The island of Cebu is famous for its snorkeling with whale sharks in Oslob and coral reefs in Alcoy, as well as the turquoise waterfalls of Kawasan and Tumalog.
Coming from Incheon (South Korea), at night, I embarked AirAsia low-cost flight to Cebu in the Philippines. This cost 132 thousand won (~103 euros), with taxes and meals.
North of Cebu
I arrived dying for sleep at 2 am of the morning, passing easily over the immigration (Brazilians do not need a tourist visa). Then I left the terminal taking a white cab for 250 Filipino pesos (~4.2 euros), cheaper than the yellow cab, to Cebu’s North Bus Terminal. Soon after, I paid 160 pesos for a seat on the reasonably comfortable bus of Ceres company, which would take 4 hours to the north of the island, in Maya.
The only stop was about 1 hour after departure, with enough time to use the bathroom and buy food. I got some sweet rolls for only 5 pesos each!
In Maya, I got into a boat later on to the island of Malapascua. As there were not enough passengers, because the boats depart every half an hour being full or not, the total cost divided per person was 220 pesos.
Three days later I left this island in the morning, this time for only 120 pesos. As the bus to the capital would take another hour to leave, I boarded an air-con van for 200 pesos. Even on the main highway that cuts through the country, there is only one lane. So you should expect traffic, especially from motorbikes and slow tuk-tuks.
We stopped for lunch on the way, before reaching the North Bus Terminal. It was a roadside restaurant with simple and inexpensive food.
Then I had to take a taxi to get to the South Bus Terminal, from where I would take the next vehicle because it was getting very hot and the city of Cebu is not the safest one.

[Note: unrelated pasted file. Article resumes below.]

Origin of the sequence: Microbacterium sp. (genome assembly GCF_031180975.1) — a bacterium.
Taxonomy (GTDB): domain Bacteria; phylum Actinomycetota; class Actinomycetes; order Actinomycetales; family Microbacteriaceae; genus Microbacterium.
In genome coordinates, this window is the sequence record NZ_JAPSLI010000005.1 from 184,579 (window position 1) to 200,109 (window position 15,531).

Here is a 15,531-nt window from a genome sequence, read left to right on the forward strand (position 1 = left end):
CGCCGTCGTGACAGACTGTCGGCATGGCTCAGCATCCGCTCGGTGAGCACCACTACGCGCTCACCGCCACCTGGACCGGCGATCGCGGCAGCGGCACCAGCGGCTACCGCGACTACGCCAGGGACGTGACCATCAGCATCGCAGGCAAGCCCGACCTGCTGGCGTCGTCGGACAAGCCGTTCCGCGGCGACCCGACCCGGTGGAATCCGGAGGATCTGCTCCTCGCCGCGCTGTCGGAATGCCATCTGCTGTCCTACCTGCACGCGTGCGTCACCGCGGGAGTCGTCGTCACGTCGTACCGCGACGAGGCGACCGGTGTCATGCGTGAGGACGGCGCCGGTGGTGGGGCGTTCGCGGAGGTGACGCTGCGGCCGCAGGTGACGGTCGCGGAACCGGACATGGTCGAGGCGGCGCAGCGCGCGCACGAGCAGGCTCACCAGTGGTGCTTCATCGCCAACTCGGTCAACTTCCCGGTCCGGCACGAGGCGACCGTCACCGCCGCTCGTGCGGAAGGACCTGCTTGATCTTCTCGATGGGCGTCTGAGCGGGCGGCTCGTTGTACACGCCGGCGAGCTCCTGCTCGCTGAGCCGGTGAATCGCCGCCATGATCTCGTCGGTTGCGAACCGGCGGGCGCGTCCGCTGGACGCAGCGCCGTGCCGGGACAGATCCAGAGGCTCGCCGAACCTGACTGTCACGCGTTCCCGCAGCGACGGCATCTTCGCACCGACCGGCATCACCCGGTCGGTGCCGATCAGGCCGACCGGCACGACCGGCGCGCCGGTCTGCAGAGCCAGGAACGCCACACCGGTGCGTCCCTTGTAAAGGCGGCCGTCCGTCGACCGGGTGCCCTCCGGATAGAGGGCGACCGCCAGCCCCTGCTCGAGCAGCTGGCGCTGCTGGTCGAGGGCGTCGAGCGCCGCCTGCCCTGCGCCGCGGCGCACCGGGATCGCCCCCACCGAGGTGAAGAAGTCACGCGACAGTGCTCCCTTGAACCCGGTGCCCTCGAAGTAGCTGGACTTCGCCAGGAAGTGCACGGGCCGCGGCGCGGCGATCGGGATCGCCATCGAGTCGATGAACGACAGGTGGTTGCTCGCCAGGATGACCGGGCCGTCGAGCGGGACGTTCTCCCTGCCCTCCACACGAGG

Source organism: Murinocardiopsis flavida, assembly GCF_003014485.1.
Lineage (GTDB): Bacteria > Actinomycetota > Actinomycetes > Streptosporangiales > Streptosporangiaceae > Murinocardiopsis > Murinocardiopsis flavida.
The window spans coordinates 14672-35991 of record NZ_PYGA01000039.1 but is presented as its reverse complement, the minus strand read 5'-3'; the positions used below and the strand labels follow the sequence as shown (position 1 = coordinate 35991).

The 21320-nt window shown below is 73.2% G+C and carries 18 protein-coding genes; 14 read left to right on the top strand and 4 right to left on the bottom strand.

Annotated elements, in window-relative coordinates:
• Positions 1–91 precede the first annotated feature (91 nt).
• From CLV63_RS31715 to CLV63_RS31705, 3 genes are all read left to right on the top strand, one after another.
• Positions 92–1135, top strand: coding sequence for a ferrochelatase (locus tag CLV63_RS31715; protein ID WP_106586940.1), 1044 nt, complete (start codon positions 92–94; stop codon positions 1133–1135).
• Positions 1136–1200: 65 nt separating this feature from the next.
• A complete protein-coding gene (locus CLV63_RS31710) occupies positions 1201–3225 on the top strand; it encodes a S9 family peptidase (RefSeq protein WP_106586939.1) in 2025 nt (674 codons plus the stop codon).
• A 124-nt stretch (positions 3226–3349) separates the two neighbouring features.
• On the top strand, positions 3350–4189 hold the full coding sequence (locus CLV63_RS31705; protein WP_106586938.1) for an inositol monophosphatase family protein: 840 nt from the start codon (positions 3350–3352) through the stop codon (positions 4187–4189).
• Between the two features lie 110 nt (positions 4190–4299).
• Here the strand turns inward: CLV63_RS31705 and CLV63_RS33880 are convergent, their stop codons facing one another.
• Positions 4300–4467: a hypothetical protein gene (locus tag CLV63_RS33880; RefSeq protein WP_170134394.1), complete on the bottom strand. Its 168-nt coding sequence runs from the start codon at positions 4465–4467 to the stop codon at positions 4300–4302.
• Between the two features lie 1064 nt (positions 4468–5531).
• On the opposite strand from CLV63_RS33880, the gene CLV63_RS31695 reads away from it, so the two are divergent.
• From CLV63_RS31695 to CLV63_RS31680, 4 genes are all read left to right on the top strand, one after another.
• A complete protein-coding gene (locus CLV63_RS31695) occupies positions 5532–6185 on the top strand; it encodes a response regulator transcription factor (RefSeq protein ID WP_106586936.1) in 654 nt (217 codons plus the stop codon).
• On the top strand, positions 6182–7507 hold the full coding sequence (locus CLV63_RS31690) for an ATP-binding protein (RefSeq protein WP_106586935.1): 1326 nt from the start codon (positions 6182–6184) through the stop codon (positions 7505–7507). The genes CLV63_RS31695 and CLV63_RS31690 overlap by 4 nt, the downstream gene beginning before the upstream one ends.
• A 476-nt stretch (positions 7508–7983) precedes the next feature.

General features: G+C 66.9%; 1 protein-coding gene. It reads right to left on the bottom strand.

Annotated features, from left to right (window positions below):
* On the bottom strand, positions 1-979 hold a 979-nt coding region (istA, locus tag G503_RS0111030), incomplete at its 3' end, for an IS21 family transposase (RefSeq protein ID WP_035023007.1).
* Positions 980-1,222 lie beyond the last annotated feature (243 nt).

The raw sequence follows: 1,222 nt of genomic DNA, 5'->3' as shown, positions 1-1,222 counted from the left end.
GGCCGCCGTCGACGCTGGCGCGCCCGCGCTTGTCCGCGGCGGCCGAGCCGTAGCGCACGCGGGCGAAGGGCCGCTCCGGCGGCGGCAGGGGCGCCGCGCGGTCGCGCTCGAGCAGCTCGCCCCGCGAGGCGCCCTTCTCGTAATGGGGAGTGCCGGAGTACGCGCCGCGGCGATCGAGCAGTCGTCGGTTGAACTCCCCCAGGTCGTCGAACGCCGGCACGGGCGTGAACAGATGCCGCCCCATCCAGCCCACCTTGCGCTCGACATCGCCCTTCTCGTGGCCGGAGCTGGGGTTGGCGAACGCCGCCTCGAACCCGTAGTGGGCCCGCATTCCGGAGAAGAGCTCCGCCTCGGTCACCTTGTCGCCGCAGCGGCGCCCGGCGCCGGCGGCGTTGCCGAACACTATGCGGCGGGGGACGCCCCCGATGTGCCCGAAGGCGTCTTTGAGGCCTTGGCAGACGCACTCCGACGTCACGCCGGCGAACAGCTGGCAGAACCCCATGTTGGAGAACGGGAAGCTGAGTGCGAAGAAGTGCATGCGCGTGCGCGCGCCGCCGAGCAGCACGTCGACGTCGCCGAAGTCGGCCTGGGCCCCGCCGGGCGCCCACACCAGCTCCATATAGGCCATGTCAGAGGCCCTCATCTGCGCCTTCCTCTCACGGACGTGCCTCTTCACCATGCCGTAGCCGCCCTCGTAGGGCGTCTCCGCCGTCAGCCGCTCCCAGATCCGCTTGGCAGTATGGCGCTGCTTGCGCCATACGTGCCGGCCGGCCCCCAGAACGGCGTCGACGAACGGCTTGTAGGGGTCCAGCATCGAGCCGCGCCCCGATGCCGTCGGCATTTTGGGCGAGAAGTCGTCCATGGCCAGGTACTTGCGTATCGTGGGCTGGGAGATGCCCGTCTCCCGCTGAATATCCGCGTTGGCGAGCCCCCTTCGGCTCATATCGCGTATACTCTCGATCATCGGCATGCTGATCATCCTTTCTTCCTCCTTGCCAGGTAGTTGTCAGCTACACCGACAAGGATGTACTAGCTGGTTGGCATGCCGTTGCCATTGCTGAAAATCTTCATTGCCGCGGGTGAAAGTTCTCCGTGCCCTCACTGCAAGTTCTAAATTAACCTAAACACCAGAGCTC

I had come to realize that Cebuano, the official language of Cebu Island, had been greatly influenced by Spanish occupation in earlier centuries. I was sure of the similarity of the numbers when the bus collector for Oslob informed me that the rate would be “sento kwarenta singko”.
On arriving, I met at Hotel Sebastian the group of Brazilians Agatha, Caio, Thalita, Rafael, Camila and Ingrid. Around the pool, we enjoyed some Red Horse beers for 60 pesos each bottle of 500 ml.
I slept at Ocean View Lodging House, on the seafront, for 1,600 pesos a night – a bit expensive due to the location, but with a double room just for me.
We arranged a tour in their hotel to leave at 5:30 in the morning for snorkeling with whale sharks and seeing Tumalog Falls next. It was 1,800 pesos, which could have been done by paying less, if did on our own.
Arriving at the whale sharks place, we were shocked by how many tourists and boats there were at that time.
The canoes enter a few meters in the water as far as the sharks are, which remain there while they are being fed. I found it somewhat artificial, but even so it is still amazing to swim with the biggest fish in the world. And contrary to what you could have thought, there is no enclosure to keep the animals there.
This is the footage of part of the almost 30 mins we kept snorkeling around the 6 m (young adults) animals.